The Dutch government said it would stop funding the country’s Jewish broadcasting network in 2016, in a move that could lead to its closure.
The announcement came earlier this week in a letter from Dutch Culture Minister Sander Dekker and drew angry reactions from well-known Dutch Jewish figures.
Willem Koster, chairman of the Central Jewish Board, said in a statement that the decision “makes religious minorities voiceless and undermines their position in society in a serious manner.”
Awraham Soetendorp, a Reform rabbi, said the impending closure “shakes the feeling of inner safety” of the Dutch Jewish community.
The minister’s letter said “small faith and philosophy broadcasters” would no longer be eligible for subsidies, a decision that would affect the Jewish broadcaster, the Roman-Catholic network and possibly a few others.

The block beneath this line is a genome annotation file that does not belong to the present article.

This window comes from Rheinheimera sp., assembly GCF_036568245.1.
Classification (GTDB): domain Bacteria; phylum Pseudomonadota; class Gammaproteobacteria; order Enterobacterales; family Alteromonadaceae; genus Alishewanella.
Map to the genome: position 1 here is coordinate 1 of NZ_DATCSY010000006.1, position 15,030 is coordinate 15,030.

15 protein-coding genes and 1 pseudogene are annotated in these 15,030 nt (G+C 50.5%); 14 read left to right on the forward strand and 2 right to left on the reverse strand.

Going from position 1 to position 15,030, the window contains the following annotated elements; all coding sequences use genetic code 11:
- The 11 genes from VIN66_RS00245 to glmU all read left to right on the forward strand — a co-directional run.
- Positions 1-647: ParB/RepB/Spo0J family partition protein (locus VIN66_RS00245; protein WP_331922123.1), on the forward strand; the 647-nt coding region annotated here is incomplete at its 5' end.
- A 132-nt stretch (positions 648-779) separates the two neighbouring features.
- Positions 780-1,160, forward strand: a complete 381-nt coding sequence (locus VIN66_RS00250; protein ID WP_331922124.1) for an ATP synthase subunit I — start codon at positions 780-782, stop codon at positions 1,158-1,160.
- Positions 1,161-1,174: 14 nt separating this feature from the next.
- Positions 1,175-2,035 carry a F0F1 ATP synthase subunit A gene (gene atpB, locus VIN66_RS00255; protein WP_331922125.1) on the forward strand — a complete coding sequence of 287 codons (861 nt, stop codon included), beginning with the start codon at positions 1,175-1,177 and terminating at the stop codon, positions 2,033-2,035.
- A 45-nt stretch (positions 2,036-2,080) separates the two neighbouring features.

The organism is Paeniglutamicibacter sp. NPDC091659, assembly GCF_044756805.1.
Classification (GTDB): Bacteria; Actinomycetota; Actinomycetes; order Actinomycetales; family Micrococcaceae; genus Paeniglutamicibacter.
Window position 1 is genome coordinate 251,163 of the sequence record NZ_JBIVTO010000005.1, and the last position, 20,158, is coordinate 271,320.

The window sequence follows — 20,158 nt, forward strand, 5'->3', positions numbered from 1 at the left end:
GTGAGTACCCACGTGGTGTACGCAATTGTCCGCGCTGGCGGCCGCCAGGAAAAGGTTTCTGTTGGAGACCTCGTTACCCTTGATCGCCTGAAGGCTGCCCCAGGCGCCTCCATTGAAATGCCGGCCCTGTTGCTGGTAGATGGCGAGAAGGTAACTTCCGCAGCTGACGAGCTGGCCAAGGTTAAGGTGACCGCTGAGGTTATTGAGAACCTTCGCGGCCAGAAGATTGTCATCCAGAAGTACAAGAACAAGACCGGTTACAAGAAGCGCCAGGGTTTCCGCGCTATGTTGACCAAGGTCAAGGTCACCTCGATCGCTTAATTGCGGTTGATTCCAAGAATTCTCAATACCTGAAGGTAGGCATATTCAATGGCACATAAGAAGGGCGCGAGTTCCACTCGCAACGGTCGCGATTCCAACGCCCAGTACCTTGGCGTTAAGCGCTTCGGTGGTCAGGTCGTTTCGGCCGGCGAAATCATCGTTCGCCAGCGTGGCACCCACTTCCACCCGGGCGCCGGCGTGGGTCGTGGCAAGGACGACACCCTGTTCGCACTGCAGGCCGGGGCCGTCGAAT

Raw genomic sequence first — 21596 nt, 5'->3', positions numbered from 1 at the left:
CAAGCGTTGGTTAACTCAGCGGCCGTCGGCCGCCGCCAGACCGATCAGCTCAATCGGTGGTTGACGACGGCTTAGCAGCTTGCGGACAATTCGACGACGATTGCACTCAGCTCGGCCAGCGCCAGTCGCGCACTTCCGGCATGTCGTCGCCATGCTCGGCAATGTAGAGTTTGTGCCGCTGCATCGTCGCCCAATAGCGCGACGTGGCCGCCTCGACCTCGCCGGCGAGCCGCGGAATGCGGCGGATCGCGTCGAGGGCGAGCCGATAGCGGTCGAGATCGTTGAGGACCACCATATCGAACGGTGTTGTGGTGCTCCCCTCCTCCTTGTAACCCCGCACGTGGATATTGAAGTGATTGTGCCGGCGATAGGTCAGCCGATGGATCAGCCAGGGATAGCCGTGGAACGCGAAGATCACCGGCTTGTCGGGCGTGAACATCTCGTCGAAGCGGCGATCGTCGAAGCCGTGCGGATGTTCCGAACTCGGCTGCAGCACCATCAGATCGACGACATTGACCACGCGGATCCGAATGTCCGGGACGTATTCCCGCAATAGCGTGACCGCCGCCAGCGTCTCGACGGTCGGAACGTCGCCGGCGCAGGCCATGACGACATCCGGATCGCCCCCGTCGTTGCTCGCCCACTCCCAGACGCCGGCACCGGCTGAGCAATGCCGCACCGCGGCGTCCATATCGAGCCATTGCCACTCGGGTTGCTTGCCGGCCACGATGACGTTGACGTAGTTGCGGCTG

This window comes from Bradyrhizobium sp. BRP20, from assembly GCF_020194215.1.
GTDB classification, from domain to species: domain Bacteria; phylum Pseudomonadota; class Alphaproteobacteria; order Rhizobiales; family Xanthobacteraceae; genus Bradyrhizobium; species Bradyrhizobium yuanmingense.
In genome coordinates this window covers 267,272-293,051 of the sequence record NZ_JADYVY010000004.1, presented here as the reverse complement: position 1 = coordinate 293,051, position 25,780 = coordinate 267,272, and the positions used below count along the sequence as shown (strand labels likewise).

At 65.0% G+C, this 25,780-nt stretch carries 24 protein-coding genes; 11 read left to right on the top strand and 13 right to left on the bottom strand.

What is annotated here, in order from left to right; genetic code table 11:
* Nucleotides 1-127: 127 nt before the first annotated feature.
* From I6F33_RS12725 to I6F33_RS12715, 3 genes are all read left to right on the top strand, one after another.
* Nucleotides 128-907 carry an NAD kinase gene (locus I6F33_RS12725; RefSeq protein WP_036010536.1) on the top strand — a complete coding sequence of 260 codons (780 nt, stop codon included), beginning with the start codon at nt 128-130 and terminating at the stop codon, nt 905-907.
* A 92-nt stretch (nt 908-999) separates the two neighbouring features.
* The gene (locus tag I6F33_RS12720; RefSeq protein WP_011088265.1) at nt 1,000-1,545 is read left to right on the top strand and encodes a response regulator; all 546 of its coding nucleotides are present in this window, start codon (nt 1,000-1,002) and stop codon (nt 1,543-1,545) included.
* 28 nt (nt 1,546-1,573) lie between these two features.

The Dutch government has funded the Jewish network with subsidies of hundreds of thousands of dollars annually.
Christian networks may be able register with the government as corporations, which would allow them to charge membership fees and apply for separate arts and culture subsidies.
The Jewish station, however, may lack the necessary 50,000 members to do so.
The Netherlands has a Jewish population of 40,000 to 50,000.
The Jewish broadcaster, de Joodse Omroep, was established is 1973, and broadcasts on both television and radio. It is one of Europe’s only state-funded, national Jewish media.
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